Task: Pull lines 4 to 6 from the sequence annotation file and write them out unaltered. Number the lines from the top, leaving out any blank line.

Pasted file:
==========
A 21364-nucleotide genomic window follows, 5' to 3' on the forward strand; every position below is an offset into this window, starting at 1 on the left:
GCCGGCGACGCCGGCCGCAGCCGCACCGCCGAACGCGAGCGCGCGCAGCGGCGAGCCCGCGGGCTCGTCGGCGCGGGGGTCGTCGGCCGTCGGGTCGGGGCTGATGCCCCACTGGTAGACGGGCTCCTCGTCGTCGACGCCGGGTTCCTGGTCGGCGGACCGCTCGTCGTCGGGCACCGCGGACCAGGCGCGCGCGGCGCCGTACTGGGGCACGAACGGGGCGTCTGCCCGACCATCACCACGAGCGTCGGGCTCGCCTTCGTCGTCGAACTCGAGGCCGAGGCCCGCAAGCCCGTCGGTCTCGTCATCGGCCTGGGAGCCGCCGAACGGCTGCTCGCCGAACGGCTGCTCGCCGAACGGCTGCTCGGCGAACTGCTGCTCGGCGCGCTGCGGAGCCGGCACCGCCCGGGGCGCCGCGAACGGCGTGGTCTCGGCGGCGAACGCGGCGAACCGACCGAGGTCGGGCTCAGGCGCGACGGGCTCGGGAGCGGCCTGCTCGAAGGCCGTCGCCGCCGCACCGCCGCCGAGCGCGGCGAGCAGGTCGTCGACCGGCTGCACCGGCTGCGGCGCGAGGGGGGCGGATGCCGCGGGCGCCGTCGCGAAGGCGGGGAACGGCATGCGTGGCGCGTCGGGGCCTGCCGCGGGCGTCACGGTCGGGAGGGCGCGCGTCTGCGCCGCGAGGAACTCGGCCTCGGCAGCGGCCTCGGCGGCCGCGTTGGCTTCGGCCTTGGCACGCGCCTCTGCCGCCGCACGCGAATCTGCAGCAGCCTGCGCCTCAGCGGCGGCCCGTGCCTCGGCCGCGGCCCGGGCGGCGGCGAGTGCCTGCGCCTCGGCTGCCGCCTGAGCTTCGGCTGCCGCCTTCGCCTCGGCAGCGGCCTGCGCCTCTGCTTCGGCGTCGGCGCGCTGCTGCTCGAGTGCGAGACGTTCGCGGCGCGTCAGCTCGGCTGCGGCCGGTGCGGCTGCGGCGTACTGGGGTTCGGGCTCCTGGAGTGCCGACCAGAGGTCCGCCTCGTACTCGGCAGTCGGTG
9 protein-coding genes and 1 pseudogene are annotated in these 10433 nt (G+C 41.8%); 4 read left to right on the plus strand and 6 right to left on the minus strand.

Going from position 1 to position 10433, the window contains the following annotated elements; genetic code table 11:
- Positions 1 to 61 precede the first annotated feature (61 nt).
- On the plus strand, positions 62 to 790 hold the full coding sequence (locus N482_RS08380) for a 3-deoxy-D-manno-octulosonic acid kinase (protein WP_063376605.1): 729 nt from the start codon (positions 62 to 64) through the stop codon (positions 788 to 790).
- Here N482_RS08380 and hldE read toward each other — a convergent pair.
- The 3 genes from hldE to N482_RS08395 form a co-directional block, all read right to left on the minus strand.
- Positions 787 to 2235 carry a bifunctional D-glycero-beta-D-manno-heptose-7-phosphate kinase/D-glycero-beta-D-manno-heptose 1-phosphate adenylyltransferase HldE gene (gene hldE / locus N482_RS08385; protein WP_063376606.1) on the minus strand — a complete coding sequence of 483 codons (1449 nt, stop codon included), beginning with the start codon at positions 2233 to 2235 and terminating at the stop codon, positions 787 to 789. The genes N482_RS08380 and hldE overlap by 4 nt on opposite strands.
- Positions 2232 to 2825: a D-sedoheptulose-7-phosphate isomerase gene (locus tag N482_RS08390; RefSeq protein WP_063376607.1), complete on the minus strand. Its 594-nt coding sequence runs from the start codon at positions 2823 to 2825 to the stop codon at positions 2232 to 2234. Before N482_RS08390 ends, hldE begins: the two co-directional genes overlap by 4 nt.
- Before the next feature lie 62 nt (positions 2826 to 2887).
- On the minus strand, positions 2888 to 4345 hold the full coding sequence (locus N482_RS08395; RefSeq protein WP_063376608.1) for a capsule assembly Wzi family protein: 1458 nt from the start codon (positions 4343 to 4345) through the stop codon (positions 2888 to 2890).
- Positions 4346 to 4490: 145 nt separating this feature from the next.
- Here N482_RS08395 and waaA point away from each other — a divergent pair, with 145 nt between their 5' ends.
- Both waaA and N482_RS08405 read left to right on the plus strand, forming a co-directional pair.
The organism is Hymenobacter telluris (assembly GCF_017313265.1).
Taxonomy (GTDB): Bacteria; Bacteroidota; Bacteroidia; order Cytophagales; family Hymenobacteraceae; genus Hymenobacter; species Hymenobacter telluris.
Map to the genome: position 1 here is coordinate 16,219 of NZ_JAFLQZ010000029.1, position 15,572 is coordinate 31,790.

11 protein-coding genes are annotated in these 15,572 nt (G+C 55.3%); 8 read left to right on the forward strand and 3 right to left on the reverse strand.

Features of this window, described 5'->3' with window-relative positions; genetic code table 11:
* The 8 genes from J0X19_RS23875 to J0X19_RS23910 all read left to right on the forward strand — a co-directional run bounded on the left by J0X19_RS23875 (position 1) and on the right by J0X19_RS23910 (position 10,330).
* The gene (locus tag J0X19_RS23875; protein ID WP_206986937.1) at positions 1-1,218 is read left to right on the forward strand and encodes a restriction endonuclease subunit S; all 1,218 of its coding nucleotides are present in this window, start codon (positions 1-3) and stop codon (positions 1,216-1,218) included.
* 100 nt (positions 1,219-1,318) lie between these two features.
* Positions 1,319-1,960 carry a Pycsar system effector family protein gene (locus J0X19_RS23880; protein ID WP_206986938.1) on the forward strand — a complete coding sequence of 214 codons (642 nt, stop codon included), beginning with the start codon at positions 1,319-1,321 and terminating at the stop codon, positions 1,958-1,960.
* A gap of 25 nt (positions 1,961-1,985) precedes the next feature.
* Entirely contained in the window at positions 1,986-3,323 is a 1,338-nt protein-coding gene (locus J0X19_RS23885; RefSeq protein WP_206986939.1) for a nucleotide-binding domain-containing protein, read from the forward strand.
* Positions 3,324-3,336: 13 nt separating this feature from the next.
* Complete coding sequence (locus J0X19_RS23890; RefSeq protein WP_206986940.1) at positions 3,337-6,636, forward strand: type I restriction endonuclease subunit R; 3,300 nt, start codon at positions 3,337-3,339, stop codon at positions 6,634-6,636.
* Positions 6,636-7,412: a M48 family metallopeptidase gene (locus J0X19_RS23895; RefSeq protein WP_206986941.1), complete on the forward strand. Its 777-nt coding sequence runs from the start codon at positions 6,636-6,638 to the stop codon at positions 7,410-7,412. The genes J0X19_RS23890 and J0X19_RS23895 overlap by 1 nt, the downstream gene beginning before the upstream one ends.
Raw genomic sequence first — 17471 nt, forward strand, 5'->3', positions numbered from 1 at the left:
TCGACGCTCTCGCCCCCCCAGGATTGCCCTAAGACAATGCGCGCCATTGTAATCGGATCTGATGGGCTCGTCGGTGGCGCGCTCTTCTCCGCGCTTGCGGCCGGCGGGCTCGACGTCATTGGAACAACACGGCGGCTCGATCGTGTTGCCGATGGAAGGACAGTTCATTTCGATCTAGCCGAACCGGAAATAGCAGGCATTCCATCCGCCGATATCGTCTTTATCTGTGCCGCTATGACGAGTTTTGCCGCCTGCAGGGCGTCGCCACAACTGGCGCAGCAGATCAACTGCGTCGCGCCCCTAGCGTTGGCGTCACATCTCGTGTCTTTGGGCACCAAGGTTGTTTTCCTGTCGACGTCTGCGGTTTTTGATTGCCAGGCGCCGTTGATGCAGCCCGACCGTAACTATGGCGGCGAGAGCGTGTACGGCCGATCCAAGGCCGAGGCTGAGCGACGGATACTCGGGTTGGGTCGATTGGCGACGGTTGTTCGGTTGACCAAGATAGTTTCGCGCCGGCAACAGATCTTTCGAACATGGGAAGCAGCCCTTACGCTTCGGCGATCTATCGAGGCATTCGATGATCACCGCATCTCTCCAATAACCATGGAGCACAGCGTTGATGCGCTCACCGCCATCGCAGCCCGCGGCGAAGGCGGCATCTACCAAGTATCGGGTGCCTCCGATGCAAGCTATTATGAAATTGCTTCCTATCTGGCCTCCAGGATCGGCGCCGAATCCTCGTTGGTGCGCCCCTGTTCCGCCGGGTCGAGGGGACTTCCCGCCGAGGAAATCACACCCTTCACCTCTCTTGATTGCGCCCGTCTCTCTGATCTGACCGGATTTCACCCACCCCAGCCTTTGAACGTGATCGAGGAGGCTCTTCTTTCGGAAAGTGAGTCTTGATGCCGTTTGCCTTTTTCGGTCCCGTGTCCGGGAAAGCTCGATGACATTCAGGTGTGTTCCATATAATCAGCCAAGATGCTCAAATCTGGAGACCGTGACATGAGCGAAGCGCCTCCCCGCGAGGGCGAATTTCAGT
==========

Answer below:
Going from position 1 to position 10433, the window contains the following annotated elements; genetic code table 11:
- Positions 1 to 61 precede the first annotated feature (61 nt).
- On the plus strand, positions 62 to 790 hold the full coding sequence (locus N482_RS08380) for a 3-deoxy-D-manno-octulosonic acid kinase (protein WP_063376605.1): 729 nt from the start codon (positions 62 to 64) through the stop codon (positions 788 to 790).